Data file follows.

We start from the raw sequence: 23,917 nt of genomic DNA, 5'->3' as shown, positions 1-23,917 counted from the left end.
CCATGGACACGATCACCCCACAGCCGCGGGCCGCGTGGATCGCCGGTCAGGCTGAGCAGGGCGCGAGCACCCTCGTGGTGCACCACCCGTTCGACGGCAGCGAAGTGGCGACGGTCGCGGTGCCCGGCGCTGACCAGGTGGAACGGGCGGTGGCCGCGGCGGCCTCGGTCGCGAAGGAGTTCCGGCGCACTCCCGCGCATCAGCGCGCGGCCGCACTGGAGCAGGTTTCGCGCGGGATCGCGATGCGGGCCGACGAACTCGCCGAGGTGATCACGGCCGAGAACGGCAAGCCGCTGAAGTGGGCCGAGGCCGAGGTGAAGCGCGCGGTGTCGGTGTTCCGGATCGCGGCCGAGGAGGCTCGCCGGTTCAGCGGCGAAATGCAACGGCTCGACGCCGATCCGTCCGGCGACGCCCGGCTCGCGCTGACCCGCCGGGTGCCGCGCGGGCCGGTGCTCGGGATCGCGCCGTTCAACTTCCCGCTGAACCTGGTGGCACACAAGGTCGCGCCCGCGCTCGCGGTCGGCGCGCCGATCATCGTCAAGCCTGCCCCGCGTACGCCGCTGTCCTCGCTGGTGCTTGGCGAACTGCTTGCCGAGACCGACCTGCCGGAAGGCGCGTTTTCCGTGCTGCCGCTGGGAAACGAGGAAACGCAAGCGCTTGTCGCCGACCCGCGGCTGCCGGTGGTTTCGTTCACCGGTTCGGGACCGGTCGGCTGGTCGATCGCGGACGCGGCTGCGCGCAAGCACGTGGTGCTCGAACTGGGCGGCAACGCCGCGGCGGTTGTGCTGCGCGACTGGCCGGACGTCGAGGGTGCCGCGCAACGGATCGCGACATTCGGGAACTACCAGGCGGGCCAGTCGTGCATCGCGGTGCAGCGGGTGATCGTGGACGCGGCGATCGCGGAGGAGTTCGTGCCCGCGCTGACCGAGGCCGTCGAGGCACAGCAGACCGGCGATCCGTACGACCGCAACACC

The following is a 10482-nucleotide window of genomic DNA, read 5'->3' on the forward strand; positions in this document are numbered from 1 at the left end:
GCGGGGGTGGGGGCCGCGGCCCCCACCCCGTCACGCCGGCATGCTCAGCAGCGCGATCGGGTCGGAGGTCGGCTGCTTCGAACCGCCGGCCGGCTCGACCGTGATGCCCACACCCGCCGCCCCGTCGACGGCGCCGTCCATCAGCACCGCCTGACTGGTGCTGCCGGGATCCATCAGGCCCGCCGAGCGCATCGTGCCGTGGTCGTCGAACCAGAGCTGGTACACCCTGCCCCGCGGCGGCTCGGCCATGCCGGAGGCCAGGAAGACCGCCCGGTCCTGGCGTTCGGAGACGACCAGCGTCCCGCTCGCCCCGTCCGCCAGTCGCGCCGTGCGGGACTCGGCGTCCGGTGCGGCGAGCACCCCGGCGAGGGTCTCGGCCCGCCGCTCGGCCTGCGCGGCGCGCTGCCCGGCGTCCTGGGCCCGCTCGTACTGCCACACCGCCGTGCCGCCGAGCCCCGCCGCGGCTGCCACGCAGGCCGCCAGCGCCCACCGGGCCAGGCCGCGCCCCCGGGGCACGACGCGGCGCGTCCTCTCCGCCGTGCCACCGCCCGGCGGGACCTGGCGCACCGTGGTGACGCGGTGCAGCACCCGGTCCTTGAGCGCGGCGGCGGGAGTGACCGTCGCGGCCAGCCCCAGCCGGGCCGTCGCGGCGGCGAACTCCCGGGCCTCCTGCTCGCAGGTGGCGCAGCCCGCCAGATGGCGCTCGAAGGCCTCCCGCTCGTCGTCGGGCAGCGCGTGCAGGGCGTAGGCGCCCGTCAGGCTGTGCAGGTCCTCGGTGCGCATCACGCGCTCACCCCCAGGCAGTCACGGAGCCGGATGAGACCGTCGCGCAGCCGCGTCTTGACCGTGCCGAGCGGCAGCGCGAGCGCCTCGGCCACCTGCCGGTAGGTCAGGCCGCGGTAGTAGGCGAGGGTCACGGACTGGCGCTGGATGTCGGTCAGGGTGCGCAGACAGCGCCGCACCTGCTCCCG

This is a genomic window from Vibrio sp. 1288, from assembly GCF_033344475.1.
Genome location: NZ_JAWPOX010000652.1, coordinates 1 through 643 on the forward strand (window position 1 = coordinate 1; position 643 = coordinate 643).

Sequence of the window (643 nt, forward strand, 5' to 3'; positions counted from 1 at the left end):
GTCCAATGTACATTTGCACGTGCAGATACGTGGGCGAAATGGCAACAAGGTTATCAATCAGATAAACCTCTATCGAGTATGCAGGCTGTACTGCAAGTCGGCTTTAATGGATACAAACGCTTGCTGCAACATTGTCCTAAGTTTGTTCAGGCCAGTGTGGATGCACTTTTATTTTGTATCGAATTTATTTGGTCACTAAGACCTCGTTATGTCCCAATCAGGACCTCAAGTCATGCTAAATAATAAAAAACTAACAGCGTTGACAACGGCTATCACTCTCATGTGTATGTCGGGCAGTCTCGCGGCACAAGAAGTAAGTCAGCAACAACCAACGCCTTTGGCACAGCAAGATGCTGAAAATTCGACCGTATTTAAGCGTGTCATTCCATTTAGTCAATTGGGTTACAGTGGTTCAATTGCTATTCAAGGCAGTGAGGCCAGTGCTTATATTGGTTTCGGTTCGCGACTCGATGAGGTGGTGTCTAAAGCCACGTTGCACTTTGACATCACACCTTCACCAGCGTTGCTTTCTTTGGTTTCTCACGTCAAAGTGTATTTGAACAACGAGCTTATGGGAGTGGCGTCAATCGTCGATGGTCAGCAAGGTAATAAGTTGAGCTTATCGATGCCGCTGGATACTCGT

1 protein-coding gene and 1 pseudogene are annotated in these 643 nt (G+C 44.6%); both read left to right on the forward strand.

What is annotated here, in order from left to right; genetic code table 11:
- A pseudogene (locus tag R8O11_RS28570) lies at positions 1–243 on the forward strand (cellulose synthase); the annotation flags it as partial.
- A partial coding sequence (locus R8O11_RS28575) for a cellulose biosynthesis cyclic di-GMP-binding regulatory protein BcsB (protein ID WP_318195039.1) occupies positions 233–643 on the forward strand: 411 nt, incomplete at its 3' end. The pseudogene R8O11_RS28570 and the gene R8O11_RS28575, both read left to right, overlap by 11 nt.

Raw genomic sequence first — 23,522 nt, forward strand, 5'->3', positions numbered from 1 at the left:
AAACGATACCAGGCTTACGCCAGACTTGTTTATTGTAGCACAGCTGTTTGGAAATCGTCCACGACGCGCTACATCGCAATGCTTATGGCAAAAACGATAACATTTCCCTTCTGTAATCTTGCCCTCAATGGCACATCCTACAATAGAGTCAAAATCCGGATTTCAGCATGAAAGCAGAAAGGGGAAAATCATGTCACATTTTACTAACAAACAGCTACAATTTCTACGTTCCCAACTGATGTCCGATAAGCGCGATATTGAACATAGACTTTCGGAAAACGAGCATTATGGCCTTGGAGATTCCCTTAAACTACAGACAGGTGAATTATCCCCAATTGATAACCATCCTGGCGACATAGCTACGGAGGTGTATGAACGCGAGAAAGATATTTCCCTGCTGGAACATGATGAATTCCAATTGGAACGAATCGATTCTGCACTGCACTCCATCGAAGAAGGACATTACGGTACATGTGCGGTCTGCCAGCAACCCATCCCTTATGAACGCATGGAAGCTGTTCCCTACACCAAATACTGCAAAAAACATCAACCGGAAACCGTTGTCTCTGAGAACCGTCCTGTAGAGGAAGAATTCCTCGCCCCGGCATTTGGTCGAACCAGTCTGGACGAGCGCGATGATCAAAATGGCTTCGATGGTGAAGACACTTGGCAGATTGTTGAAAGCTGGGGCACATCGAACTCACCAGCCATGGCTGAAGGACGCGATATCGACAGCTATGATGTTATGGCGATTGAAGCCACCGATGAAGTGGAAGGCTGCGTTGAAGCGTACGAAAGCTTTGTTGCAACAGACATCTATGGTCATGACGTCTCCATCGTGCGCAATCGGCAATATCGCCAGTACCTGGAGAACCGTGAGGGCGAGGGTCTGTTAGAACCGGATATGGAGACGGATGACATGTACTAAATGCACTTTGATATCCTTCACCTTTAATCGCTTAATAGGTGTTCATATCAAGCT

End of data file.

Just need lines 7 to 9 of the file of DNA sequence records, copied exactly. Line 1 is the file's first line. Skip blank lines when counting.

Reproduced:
Sequence of the window (643 nt, forward strand, 5' to 3'; positions counted from 1 at the left end):
GTCCAATGTACATTTGCACGTGCAGATACGTGGGCGAAATGGCAACAAGGTTATCAATCAGATAAACCTCTATCGAGTATGCAGGCTGTACTGCAAGTCGGCTTTAATGGATACAAACGCTTGCTGCAACATTGTCCTAAGTTTGTTCAGGCCAGTGTGGATGCACTTTTATTTTGTATCGAATTTATTTGGTCACTAAGACCTCGTTATGTCCCAATCAGGACCTCAAGTCATGCTAAATAATAAAAAACTAACAGCGTTGACAACGGCTATCACTCTCATGTGTATGTCGGGCAGTCTCGCGGCACAAGAAGTAAGTCAGCAACAACCAACGCCTTTGGCACAGCAAGATGCTGAAAATTCGACCGTATTTAAGCGTGTCATTCCATTTAGTCAATTGGGTTACAGTGGTTCAATTGCTATTCAAGGCAGTGAGGCCAGTGCTTATATTGGTTTCGGTTCGCGACTCGATGAGGTGGTGTCTAAAGCCACGTTGCACTTTGACATCACACCTTCACCAGCGTTGCTTTCTTTGGTTTCTCACGTCAAAGTGTATTTGAACAACGAGCTTATGGGAGTGGCGTCAATCGTCGATGGTCAGCAAGGTAATAAGTTGAGCTTATCGATGCCGCTGGATACTCGT

1 protein-coding gene and 1 pseudogene are annotated in these 643 nt (G+C 44.6%); both read left to right on the forward strand.